Southwest Notes: Dwight, Harden, Conley, Gasol

Dwight Howard said he’s OK with his role as a secondary offensive option behind James Harden, and while Howard described his relationship with his fellow Rockets star as a work in progress, the center said he has no issues with the shooting guard, relays Jonathan Feigen of the Houston Chronicle. Howard made his comments before the latest rumors of discord between him and Harden surfaced.

“People will say what they want to say. There’s no need for me and him to worry about that,” Howard said. “Our job is to grow and get better as a team and get better as individuals. I think me and James had a really good talk before the [All-Star] break. We’re more on the same page than we’ve ever been. I’m always going to have his back; pretty sure he’s always going to have my back. The biggest thing, which is always true in any situation, you always have to put your ego to the side and focus on what’s best for the team. When things don’t go well, it’s easy to point to the two guys that are leaders of the team. That’s understandable. We have to take the good with the bad. We have to come together to lead this team.”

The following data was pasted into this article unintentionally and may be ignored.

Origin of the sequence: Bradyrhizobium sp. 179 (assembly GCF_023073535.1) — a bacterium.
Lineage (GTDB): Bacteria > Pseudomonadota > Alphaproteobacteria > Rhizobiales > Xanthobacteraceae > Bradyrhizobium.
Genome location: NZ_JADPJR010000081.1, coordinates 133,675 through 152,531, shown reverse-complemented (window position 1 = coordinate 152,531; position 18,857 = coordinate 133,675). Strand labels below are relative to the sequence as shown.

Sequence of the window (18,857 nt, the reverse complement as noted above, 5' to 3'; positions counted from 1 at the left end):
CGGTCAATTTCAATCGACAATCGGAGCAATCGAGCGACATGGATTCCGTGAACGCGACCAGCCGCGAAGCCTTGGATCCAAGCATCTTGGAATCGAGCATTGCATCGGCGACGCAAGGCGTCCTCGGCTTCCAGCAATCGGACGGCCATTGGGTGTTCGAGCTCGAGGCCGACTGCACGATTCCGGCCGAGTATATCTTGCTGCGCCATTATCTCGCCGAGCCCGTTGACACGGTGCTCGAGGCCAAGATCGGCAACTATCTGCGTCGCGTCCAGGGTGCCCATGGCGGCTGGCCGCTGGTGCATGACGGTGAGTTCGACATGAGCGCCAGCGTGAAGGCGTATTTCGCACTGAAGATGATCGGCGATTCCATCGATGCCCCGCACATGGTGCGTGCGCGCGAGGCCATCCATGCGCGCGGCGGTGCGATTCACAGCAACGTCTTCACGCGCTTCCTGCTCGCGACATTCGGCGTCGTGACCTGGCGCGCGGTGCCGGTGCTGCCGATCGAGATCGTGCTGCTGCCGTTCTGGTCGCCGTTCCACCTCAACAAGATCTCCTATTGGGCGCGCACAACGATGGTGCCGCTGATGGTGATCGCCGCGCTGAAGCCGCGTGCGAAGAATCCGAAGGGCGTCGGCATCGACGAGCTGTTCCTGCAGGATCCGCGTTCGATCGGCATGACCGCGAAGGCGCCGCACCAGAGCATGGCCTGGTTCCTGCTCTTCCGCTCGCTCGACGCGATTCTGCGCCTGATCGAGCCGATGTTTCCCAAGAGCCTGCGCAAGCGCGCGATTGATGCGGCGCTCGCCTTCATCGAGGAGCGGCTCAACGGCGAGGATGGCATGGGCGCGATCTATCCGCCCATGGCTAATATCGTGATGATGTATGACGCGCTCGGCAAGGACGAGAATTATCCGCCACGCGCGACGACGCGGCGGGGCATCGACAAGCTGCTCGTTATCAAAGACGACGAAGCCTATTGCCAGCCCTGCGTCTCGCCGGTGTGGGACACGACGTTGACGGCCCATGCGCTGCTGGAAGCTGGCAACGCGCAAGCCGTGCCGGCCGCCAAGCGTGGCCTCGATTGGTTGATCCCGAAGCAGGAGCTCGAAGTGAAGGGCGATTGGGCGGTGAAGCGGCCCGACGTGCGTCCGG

See more from the Southwest Division:

  • Grizzlies executive VP of player personnel Ed Stefanski expressed confidence about the team’s ability to re-sign Mike Conley, said the team thinks Marc Gasol will have recovered from his broken foot in time for training camp and explained that the team’s belief that Courtney Lee would leave via free agency led the Grizzlies to trade him. Stefanski made his comments in an appearance on SiriusXM NBA Radio’s “The Starting Lineup” show (transcription in three Twitter links).
  • The question of whether the Grizzlies should pick up their $9.405MM team option on Lance Stephenson for next season doesn’t have an obvious answer, since he offers promise but doesn’t have a lengthy track record suggesting he’s worth that money, as Geoff Calkins, Ronald Tillery, Chris Herrington and David Williams of The Commercial Appeal debate.
  • Pelicans GM Dell Demps erred when he invested in ball-dominant guards and traditional centers instead of players equipped for the modern ball-movement game while shifting focus too far away from the draft and using the back end of the roster on journeymen instead of prospects, argues Christopher Reina of RealGM.
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